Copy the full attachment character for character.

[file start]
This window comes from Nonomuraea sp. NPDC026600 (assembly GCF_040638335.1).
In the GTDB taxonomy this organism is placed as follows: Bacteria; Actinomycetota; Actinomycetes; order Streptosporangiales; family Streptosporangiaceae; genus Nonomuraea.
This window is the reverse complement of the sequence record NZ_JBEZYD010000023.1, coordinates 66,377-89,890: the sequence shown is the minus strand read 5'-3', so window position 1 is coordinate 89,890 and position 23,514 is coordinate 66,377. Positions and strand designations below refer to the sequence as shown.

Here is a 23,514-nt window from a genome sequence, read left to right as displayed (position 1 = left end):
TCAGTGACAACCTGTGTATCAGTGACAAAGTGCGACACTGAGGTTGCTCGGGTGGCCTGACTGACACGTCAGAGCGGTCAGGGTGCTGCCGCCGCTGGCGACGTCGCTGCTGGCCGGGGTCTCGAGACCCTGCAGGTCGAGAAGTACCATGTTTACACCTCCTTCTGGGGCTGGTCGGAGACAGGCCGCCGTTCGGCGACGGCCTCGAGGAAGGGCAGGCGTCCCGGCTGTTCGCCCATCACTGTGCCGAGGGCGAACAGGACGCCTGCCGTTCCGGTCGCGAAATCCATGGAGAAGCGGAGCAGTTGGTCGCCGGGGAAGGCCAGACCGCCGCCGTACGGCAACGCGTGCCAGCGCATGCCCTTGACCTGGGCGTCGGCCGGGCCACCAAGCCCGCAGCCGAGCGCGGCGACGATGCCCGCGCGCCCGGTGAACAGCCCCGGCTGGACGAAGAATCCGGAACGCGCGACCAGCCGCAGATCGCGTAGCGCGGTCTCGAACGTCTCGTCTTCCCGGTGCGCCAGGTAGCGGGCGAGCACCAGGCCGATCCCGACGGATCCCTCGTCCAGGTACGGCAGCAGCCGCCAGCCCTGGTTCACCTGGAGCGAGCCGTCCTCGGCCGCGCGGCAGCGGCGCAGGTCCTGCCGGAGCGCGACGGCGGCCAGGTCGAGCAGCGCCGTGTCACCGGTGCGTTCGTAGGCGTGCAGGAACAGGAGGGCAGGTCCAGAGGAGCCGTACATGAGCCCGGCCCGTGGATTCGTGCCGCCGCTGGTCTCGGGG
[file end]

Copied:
This window comes from Nonomuraea sp. NPDC026600 (assembly GCF_040638335.1).
In the GTDB taxonomy this organism is placed as follows: Bacteria; Actinomycetota; Actinomycetes; order Streptosporangiales; family Streptosporangiaceae; genus Nonomuraea.
This window is the reverse complement of the sequence record NZ_JBEZYD010000023.1, coordinates 66,377-89,890: the sequence shown is the minus strand read 5'-3', so window position 1 is coordinate 89,890 and position 23,514 is coordinate 66,377. Positions and strand designations below refer to the sequence as shown.

Here is a 23,514-nt window from a genome sequence, read left to right as displayed (position 1 = left end):
TCAGTGACAACCTGTGTATCAGTGACAAAGTGCGACACTGAGGTTGCTCGGGTGGCCTGACTGACACGTCAGAGCGGTCAGGGTGCTGCCGCCGCTGGCGACGTCGCTGCTGGCCGGGGTCTCGAGACCCTGCAGGTCGAGAAGTACCATGTTTACACCTCCTTCTGGGGCTGGTCGGAGACAGGCCGCCGTTCGGCGACGGCCTCGAGGAAGGGCAGGCGTCCCGGCTGTTCGCCCATCACTGTGCCGAGGGCGAACAGGACGCCTGCCGTTCCGGTCGCGAAATCCATGGAGAAGCGGAGCAGTTGGTCGCCGGGGAAGGCCAGACCGCCGCCGTACGGCAACGCGTGCCAGCGCATGCCCTTGACCTGGGCGTCGGCCGGGCCACCAAGCCCGCAGCCGAGCGCGGCGACGATGCCCGCGCGCCCGGTGAACAGCCCCGGCTGGACGAAGAATCCGGAACGCGCGACCAGCCGCAGATCGCGTAGCGCGGTCTCGAACGTCTCGTCTTCCCGGTGCGCCAGGTAGCGGGCGAGCACCAGGCCGATCCCGACGGATCCCTCGTCCAGGTACGGCAGCAGCCGCCAGCCCTGGTTCACCTGGAGCGAGCCGTCCTCGGCCGCGCGGCAGCGGCGCAGGTCCTGCCGGAGCGCGACGGCGGCCAGGTCGAGCAGCGCCGTGTCACCGGTGCGTTCGTAGGCGTGCAGGAACAGGAGGGCAGGTCCAGAGGAGCCGTACATGAGCCCGGCCCGTGGATTCGTGCCGCCGCTGGTCTCGGGG